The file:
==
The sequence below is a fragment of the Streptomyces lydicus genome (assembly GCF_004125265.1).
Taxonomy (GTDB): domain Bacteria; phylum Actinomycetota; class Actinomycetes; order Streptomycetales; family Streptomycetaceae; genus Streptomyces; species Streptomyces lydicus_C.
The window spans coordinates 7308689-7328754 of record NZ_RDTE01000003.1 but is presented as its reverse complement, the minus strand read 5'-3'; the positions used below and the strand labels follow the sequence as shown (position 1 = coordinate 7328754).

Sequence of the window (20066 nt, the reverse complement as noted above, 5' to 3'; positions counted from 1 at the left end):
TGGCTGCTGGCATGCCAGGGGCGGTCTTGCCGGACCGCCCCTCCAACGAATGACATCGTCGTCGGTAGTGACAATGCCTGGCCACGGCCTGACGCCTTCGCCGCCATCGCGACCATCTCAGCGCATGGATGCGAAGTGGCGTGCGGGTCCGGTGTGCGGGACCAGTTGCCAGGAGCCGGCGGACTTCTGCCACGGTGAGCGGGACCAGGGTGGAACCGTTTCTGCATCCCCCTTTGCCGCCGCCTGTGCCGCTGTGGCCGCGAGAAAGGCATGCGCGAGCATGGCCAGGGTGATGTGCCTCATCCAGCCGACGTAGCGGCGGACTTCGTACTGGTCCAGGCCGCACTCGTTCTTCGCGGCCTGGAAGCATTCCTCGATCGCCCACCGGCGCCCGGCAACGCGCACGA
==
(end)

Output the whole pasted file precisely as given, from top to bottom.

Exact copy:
The sequence below is a fragment of the Streptomyces lydicus genome (assembly GCF_004125265.1).
Taxonomy (GTDB): domain Bacteria; phylum Actinomycetota; class Actinomycetes; order Streptomycetales; family Streptomycetaceae; genus Streptomyces; species Streptomyces lydicus_C.
The window spans coordinates 7308689-7328754 of record NZ_RDTE01000003.1 but is presented as its reverse complement, the minus strand read 5'-3'; the positions used below and the strand labels follow the sequence as shown (position 1 = coordinate 7328754).

Sequence of the window (20066 nt, the reverse complement as noted above, 5' to 3'; positions counted from 1 at the left end):
TGGCTGCTGGCATGCCAGGGGCGGTCTTGCCGGACCGCCCCTCCAACGAATGACATCGTCGTCGGTAGTGACAATGCCTGGCCACGGCCTGACGCCTTCGCCGCCATCGCGACCATCTCAGCGCATGGATGCGAAGTGGCGTGCGGGTCCGGTGTGCGGGACCAGTTGCCAGGAGCCGGCGGACTTCTGCCACGGTGAGCGGGACCAGGGTGGAACCGTTTCTGCATCCCCCTTTGCCGCCGCCTGTGCCGCTGTGGCCGCGAGAAAGGCATGCGCGAGCATGGCCAGGGTGATGTGCCTCATCCAGCCGACGTAGCGGCGGACTTCGTACTGGTCCAGGCCGCACTCGTTCTTCGCGGCCTGGAAGCATTCCTCGATCGCCCACCGGCGCCCGGCAACGCGCACGA